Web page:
True or False Sunscreen

Young woman in sunglasses putting sun cream on shoulderFalse:  I don’t need sunscreen, I don’t get that much sun.

True:  Most of the sun damage that occurs in our life is from doing everyday tasks: driving, walking to the mailbox, talking outside with your neighbor, shoveling snow.  It is an accumulation that causes eventual sun damage.  How does sun damage show up?  Sagging skin, wrinkles, brown spots and skin cancer.

False:  Sun is good for me, I need the Vitamin D so I will apply sunscreen at the beach if I start to turn red.

True:  By the time you turn red, the damage is done.  You have injured your cells and are inviting skin cancer to come over.  Apply sunscreen at least 20 minutes before you get to the beach.  If you are worried about your Vitamin D levels, ask your doctor to measure it the next time you have your annual check up.

False:  I don’t need to wear sunscreen daily because my makeup has SPF.

True: Makeup usually has a low SPF.  What is best is to apply a moisturizer before that contains SPF of 30 or greater and then apply your makeup.  That way you are sure that you are protected.

False:  I tan easily, I don’t need sunscreen.

True:  Darker skin usually will not burn as fast as lighter skin but that does not mean that it is not being damaged.  Look around, deeply tanned people have wrinkles and usually the appearance of leathery skin.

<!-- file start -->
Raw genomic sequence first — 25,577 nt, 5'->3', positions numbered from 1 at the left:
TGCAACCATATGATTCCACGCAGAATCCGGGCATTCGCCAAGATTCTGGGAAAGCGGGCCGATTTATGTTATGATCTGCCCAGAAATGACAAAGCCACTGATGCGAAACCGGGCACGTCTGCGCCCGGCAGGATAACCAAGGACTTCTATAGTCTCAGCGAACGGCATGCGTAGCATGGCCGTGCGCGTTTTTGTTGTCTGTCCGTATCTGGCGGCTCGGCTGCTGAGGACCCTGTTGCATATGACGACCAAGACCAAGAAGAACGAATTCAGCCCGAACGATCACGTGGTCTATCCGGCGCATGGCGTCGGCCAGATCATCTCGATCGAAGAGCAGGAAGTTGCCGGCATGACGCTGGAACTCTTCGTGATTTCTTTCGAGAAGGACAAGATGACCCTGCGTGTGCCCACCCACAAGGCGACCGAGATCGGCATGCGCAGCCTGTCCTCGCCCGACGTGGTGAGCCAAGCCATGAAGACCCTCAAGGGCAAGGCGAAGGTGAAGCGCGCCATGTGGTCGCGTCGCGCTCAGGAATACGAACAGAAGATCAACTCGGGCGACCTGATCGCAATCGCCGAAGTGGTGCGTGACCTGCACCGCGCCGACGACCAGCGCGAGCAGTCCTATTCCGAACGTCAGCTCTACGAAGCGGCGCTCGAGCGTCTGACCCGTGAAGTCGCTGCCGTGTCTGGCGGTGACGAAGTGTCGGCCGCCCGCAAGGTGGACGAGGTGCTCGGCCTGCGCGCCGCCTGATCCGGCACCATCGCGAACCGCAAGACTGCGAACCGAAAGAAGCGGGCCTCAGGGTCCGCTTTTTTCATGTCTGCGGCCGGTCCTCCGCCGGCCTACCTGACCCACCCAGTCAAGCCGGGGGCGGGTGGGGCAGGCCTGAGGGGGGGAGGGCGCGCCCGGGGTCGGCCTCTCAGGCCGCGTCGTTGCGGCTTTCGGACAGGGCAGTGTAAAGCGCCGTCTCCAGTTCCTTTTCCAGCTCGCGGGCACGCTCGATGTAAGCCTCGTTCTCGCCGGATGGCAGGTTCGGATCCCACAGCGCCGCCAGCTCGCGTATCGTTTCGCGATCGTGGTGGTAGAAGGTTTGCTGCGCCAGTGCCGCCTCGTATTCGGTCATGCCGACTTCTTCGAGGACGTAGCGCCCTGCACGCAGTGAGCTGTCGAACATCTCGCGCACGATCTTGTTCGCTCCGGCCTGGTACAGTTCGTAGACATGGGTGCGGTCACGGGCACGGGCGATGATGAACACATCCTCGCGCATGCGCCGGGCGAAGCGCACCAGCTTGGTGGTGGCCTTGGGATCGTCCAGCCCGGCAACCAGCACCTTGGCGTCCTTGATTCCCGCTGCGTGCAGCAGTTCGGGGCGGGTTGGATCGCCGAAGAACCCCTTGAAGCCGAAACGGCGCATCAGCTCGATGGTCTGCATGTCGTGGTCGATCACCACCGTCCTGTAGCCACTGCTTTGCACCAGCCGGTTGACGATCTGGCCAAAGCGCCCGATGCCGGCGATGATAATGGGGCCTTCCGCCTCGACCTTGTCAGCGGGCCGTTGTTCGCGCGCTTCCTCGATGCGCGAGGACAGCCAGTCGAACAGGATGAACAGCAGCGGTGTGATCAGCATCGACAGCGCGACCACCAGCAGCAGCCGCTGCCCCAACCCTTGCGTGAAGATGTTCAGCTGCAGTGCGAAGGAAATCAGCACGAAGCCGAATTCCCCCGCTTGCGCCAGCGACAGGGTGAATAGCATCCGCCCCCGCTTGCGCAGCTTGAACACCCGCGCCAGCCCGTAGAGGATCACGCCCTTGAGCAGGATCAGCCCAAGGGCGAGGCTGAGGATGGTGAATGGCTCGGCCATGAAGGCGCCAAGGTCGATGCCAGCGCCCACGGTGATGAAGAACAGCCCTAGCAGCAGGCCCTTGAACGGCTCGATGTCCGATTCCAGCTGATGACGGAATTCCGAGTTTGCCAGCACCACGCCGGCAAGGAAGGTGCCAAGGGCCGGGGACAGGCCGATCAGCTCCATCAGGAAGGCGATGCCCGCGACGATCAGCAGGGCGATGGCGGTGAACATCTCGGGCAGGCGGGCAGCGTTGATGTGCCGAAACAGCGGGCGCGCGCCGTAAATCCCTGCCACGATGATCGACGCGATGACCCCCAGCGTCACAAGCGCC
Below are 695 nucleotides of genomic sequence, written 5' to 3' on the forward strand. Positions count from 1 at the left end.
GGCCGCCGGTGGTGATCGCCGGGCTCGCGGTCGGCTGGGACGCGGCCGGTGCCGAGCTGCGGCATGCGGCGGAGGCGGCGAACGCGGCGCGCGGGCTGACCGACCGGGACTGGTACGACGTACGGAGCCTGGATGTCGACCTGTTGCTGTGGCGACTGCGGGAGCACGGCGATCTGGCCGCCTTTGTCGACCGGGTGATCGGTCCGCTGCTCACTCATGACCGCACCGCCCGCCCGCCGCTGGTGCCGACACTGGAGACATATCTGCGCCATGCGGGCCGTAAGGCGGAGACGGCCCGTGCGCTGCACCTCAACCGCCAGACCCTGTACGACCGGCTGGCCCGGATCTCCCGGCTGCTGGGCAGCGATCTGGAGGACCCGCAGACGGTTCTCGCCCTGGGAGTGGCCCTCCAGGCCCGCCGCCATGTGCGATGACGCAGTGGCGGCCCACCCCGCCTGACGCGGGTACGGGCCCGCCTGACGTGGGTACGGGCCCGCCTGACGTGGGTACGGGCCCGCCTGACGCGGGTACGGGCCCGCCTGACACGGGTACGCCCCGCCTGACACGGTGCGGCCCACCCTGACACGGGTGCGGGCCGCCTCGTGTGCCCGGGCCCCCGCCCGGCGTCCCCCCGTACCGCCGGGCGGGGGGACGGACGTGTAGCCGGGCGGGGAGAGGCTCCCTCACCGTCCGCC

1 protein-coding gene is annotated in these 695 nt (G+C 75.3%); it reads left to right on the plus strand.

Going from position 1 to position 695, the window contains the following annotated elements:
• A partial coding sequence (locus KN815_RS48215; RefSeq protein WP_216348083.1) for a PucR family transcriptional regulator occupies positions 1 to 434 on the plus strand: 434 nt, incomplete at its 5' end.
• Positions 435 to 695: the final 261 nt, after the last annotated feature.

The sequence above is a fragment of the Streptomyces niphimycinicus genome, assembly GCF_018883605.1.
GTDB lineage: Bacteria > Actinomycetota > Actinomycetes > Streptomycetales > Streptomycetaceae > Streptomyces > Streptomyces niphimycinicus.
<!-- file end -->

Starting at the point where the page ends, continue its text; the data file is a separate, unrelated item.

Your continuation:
TRUE:  People who have a lot of sun exposure tend to look older as they age.  In the moment a tan is wonderful; you look healthy and it hides imperfections.  BUT, what will you look like in 10 years from now?  Not so healthy and not so perfect.  And…you may get a skin cancer that may be fatal!  Think about it!


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Your Secret To Younger Skin

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Every day women are scrubbing, rubbing, lasering, and peeling their face in the hope that inflicting just the right amount of damage will spur healing and that skin will end up looking better than before. Exfoliation is paramount and we finally understand that to have youthful, glowing skin, you first need strong, repaired skin.  However, you  need to find a careful balance so that you are strengthening your skin between brief—not chronic episodes of controlled damage.  There is such a thing of over exfoliation and depending on your skin type you can sometimes end up with brown (hper pigmentation) or white (hypo pigmentation) spots.  Redness also can be a side effect.

BUILD UP THE BARRIER With Antioxidants

Safeguard the skin barrier with powerful antioxidants. Antioxidants scavenge free radicals created during sun and other exposure; when free radicals get into the skin, they attack collagen and elastin.

Look for products that contain a mix of antioxidants (Vitamins A and E) and water-soluble ones (such as vitamin C). Vitamin A is found in both over-the-counter retinol and prescription products like Retin-A. Vitamin A makes its way down into the second layer of the skin—the dermis—where it can activate fibroblasts to create collagen, which builds up the skin.